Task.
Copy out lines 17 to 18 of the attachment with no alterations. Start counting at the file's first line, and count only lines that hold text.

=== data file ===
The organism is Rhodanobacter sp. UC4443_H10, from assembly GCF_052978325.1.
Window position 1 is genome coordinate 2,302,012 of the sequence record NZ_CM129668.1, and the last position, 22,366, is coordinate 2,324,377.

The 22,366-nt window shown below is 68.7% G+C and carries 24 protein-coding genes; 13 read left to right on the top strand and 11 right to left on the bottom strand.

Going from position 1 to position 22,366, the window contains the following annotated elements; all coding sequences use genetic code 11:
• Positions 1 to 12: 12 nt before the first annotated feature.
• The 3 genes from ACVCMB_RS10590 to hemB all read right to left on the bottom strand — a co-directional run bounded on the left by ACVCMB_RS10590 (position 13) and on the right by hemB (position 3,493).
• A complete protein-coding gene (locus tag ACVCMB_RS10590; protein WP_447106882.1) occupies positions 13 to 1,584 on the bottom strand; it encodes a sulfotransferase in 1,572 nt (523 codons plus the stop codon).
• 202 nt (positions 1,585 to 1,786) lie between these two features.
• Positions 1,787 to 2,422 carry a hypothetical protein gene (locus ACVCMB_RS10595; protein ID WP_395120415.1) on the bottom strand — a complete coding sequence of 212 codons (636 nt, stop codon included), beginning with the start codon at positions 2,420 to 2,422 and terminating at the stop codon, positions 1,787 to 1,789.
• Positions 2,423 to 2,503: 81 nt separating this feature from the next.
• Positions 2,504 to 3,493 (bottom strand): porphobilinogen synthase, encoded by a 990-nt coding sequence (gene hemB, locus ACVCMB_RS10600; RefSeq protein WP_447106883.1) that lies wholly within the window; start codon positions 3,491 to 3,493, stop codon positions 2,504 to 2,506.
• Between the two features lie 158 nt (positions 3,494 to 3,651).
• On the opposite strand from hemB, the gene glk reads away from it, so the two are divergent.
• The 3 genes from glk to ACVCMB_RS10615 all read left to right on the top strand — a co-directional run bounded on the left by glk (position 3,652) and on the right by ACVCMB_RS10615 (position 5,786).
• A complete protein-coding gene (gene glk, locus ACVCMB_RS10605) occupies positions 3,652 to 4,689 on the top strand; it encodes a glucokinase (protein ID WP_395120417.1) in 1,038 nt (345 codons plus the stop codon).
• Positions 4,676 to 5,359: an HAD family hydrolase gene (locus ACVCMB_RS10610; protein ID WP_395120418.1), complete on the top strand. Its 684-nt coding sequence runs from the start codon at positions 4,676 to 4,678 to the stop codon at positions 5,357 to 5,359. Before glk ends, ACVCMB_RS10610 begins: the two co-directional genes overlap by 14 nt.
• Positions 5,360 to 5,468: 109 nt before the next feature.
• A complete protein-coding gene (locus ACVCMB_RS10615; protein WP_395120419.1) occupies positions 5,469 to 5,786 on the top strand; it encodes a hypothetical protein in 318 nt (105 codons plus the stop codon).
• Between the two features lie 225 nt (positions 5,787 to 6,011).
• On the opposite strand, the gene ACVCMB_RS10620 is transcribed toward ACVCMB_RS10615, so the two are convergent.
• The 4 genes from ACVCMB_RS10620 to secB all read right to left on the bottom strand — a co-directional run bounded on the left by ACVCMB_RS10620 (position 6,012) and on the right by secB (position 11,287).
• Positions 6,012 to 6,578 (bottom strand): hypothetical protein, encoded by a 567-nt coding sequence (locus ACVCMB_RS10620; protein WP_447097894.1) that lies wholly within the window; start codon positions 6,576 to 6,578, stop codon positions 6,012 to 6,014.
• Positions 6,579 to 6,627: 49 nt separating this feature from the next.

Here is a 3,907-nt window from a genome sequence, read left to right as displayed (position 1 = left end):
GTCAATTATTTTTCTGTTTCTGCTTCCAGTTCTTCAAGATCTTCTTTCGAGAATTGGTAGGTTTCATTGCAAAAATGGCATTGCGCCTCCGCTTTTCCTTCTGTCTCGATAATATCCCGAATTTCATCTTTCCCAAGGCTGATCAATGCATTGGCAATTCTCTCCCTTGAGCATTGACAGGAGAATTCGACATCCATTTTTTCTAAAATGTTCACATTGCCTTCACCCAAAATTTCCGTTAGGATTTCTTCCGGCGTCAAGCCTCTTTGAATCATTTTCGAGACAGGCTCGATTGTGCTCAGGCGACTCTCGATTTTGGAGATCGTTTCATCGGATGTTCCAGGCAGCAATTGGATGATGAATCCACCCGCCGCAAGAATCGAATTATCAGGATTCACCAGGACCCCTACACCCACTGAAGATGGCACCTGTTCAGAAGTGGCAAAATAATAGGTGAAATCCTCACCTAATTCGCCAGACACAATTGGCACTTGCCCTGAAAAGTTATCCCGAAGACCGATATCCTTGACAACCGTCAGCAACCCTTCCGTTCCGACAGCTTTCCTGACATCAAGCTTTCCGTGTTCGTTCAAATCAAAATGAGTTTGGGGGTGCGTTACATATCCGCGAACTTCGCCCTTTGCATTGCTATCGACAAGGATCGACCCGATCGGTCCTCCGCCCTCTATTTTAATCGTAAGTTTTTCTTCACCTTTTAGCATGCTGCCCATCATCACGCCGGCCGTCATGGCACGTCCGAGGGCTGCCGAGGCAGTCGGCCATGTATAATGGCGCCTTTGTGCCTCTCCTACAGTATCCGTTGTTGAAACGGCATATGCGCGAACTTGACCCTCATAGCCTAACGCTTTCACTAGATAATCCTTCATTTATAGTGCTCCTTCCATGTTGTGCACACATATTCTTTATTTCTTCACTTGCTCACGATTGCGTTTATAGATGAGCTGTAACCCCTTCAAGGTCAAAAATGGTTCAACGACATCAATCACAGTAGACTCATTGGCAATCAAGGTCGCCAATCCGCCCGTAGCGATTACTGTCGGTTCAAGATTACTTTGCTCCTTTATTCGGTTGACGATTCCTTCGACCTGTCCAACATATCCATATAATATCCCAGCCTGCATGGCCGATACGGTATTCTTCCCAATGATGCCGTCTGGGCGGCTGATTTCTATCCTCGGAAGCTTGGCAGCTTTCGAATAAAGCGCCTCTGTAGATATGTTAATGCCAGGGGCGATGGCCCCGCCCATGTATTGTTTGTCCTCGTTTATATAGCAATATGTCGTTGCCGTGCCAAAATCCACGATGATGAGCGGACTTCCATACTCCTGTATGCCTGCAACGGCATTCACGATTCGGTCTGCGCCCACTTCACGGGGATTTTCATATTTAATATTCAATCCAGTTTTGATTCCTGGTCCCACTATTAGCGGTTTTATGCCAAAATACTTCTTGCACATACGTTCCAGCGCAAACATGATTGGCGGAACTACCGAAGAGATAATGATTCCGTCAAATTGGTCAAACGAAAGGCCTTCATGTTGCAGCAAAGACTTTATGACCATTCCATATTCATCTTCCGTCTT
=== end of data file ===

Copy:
• Positions 5,360 to 5,468: 109 nt before the next feature.
• A complete protein-coding gene (locus ACVCMB_RS10615; protein WP_395120419.1) occupies positions 5,469 to 5,786 on the top strand; it encodes a hypothetical protein in 318 nt (105 codons plus the stop codon).